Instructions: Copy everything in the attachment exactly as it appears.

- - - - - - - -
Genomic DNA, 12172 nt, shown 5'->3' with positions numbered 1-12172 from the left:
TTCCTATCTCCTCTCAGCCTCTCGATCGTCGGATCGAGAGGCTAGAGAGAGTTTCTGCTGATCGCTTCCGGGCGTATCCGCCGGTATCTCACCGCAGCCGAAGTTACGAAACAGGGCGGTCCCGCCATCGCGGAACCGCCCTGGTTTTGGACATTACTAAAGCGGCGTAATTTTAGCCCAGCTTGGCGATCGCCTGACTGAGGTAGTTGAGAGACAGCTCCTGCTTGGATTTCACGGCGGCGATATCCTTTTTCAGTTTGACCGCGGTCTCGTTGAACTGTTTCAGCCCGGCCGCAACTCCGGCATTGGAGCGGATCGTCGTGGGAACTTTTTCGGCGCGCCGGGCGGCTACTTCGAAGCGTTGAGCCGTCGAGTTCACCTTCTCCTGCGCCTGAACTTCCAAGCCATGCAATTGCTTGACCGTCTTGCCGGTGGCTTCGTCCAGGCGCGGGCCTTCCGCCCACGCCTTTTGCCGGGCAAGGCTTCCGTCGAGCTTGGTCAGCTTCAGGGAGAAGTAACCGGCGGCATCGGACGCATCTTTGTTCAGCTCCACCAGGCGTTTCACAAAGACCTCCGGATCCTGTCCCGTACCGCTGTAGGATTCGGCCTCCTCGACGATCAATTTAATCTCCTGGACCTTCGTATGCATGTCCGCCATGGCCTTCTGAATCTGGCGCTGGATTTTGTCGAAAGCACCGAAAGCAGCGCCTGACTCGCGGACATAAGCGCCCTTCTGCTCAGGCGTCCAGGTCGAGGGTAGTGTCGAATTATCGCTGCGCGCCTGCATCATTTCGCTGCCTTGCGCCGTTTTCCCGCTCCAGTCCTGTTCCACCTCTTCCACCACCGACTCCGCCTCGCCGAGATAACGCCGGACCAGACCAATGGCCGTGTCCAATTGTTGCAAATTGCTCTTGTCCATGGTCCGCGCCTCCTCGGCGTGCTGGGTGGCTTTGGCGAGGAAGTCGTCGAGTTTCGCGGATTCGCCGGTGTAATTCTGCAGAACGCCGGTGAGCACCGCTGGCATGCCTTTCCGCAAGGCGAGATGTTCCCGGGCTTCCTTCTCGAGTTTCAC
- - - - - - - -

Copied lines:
Genomic DNA, 12172 nt, shown 5'->3' with positions numbered 1-12172 from the left:
TTCCTATCTCCTCTCAGCCTCTCGATCGTCGGATCGAGAGGCTAGAGAGAGTTTCTGCTGATCGCTTCCGGGCGTATCCGCCGGTATCTCACCGCAGCCGAAGTTACGAAACAGGGCGGTCCCGCCATCGCGGAACCGCCCTGGTTTTGGACATTACTAAAGCGGCGTAATTTTAGCCCAGCTTGGCGATCGCCTGACTGAGGTAGTTGAGAGACAGCTCCTGCTTGGATTTCACGGCGGCGATATCCTTTTTCAGTTTGACCGCGGTCTCGTTGAACTGTTTCAGCCCGGCCGCAACTCCGGCATTGGAGCGGATCGTCGTGGGAACTTTTTCGGCGCGCCGGGCGGCTACTTCGAAGCGTTGAGCCGTCGAGTTCACCTTCTCCTGCGCCTGAACTTCCAAGCCATGCAATTGCTTGACCGTCTTGCCGGTGGCTTCGTCCAGGCGCGGGCCTTCCGCCCACGCCTTTTGCCGGGCAAGGCTTCCGTCGAGCTTGGTCAGCTTCAGGGAGAAGTAACCGGCGGCATCGGACGCATCTTTGTTCAGCTCCACCAGGCGTTTCACAAAGACCTCCGGATCCTGTCCCGTACCGCTGTAGGATTCGGCCTCCTCGACGATCAATTTAATCTCCTGGACCTTCGTATGCATGTCCGCCATGGCCTTCTGAATCTGGCGCTGGATTTTGTCGAAAGCACCGAAAGCAGCGCCTGACTCGCGGACATAAGCGCCCTTCTGCTCAGGCGTCCAGGTCGAGGGTAGTGTCGAATTATCGCTGCGCGCCTGCATCATTTCGCTGCCTTGCGCCGTTTTCCCGCTCCAGTCCTGTTCCACCTCTTCCACCACCGACTCCGCCTCGCCGAGATAACGCCGGACCAGACCAATGGCCGTGTCCAATTGTTGCAAATTGCTCTTGTCCATGGTCCGCGCCTCCTCGGCGTGCTGGGTGGCTTTGGCGAGGAAGTCGTCGAGTTTCGCGGATTCGCCGGTGTAATTCTGCAGAACGCCGGTGAGCACCGCTGGCATGCCTTTCCGCAAGGCGAGATGTTCCCGGGCTTCCTTCTCGAGTTTCAC